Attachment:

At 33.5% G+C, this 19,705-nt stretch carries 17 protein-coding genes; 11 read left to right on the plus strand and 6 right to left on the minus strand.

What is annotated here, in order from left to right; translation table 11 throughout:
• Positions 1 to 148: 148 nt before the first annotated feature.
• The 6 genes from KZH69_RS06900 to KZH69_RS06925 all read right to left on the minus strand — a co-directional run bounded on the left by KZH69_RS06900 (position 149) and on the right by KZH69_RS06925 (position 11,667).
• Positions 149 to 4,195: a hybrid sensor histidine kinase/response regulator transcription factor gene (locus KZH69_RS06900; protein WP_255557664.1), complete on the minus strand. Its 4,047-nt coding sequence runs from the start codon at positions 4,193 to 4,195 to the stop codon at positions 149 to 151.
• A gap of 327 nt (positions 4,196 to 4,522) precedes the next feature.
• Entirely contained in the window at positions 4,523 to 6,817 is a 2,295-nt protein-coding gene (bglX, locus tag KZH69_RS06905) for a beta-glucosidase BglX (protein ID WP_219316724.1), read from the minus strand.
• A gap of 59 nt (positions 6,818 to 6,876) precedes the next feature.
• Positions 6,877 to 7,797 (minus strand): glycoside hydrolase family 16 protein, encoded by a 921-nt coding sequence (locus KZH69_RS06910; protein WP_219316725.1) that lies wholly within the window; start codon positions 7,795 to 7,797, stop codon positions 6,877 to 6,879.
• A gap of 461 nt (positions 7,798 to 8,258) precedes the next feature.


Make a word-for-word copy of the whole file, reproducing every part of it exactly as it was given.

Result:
At 33.5% G+C, this 19,705-nt stretch carries 17 protein-coding genes; 11 read left to right on the plus strand and 6 right to left on the minus strand.

What is annotated here, in order from left to right; translation table 11 throughout:
• Positions 1 to 148: 148 nt before the first annotated feature.
• The 6 genes from KZH69_RS06900 to KZH69_RS06925 all read right to left on the minus strand — a co-directional run bounded on the left by KZH69_RS06900 (position 149) and on the right by KZH69_RS06925 (position 11,667).
• Positions 149 to 4,195: a hybrid sensor histidine kinase/response regulator transcription factor gene (locus KZH69_RS06900; protein WP_255557664.1), complete on the minus strand. Its 4,047-nt coding sequence runs from the start codon at positions 4,193 to 4,195 to the stop codon at positions 149 to 151.
• A gap of 327 nt (positions 4,196 to 4,522) precedes the next feature.
• Entirely contained in the window at positions 4,523 to 6,817 is a 2,295-nt protein-coding gene (bglX, locus tag KZH69_RS06905) for a beta-glucosidase BglX (protein ID WP_219316724.1), read from the minus strand.
• A gap of 59 nt (positions 6,818 to 6,876) precedes the next feature.
• Positions 6,877 to 7,797 (minus strand): glycoside hydrolase family 16 protein, encoded by a 921-nt coding sequence (locus KZH69_RS06910; protein WP_219316725.1) that lies wholly within the window; start codon positions 7,795 to 7,797, stop codon positions 6,877 to 6,879.
• A gap of 461 nt (positions 7,798 to 8,258) precedes the next feature.